by Alexander Bader, Esq.
“Is there a valid Power of Attorney in place?” Should you, a family member, or a dear friend be faced with a health-related crisis, the answer to this question may be so very crucial. When someone contacts our office in the midst of facing such a crisis in regards to a loved one, a valid Power of Attorney with proper language opens doors to critical, timely assistance. In turn, during office consultations and educational seminars, we commonly advise clients that there is no more important document for an adult to have in place than a valid Power of Attorney.
So, what is a Power of Attorney? It is a legal document (sometimes referred to as an “advance directive”) whereby the individual (principal) grants authority to a person (agent) or persons (agents) to represent the principal in financial, business and personal transactions. The Power of Attorney is only in effect during the lifetime of the principal, and it can be revoked by the principal at any time. The principal may choose to limit the agents’ authority to specific transactions, or may give the agents broad authority for as many transactions as allowed by law. Should the principal become temporarily incapacitated, or afflicted with a chronic ailment such that the principal cannot handle his or her affairs, the agent on the Power of Attorney could, for example, make sure bills are paid, rents are collected, and even assist in applying for Medicaid on behalf of the principal in appropriate circumstances.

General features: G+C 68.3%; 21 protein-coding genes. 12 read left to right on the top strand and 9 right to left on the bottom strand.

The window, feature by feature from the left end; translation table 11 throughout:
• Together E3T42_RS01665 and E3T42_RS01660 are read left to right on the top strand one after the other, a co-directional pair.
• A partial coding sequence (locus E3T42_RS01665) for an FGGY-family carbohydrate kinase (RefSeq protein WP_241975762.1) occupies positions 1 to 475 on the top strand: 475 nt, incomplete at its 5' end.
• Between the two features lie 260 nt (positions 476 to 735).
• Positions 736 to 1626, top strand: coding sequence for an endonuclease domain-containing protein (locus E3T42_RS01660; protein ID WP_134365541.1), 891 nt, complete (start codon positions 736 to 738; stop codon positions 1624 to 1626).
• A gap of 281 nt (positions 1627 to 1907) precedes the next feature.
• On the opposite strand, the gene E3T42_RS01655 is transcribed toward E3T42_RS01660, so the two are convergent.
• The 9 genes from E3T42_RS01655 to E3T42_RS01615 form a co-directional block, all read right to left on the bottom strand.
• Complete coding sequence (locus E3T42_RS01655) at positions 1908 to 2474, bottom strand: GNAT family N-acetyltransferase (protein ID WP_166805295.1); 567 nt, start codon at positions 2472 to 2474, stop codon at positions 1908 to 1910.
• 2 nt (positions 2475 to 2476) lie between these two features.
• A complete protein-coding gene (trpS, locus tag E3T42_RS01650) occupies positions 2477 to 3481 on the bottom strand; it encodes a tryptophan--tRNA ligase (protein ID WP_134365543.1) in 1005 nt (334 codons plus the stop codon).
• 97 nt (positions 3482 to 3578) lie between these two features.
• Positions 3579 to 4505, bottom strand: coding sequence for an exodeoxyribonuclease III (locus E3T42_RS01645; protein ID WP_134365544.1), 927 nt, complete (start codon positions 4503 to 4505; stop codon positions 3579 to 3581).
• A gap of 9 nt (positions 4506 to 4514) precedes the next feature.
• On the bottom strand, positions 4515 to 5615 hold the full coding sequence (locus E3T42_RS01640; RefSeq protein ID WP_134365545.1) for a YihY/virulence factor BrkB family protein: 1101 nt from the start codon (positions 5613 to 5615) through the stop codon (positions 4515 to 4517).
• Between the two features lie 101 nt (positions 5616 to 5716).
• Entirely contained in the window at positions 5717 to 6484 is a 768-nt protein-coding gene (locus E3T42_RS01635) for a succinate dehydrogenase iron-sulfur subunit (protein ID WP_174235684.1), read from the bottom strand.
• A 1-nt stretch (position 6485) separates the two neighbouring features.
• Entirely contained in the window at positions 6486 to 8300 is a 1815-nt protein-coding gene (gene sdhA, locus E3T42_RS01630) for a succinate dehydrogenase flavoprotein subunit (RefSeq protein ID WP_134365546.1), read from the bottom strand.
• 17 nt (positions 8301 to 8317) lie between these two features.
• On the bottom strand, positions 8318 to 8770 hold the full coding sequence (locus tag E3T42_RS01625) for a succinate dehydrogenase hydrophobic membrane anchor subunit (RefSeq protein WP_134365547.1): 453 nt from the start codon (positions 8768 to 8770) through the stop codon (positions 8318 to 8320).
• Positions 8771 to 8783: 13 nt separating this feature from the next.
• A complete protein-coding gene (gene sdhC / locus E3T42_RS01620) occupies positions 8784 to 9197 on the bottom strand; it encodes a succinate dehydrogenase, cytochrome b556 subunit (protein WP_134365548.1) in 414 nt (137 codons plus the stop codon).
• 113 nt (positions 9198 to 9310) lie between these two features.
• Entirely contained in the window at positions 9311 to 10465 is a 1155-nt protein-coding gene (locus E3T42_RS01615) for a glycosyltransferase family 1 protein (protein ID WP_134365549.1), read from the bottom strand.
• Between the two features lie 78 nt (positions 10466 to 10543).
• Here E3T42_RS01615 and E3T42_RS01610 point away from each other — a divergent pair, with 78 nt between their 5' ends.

Keep in mind, simply being one’s spouse or one’s child DOES NOT give you authority to “stand in their shoes” and handle your loved one’s affairs. In addition, should someone without a proper Power of Attorney be facing a chronic illness and need assistance in handling financial matters, for an individual to be granted the authority to provide such assistance a legal proceeding must be initiated in which the individual petitions court to be appointed Guardian for the impaired person. Such a proceeding may take months and be costly in legal fees. There would be no need for this if the person requiring the assistance had executed a Power of Attorney.
The law governing a proper Power of Attorney in New York State was modified in late 2009, and again in 2010. In order to be valid, a Power of Attorney document signed since the new law went into effect must have particular language governed by statute. Additional requirements in New York include that the document must be notarized and witnessed by two people (the notary and witnesses cannot be the agents). Since the statutory requirements for a proper Power of Attorney document are more complicated than in the past, it is recommended that it be drafted by and signed in the presence of an attorney experienced with these documents.
The contents of this article are in no way intended to be legal advice, are provided for educational and informational purposes only, and are directed only to those domiciled in the State of New York. Please feel free to call our office if you feel we can be of service to you in any manner. Our attorneys can be reached at Brady & Marshak, LLP, Attorneys at Law, (718) 738-8500.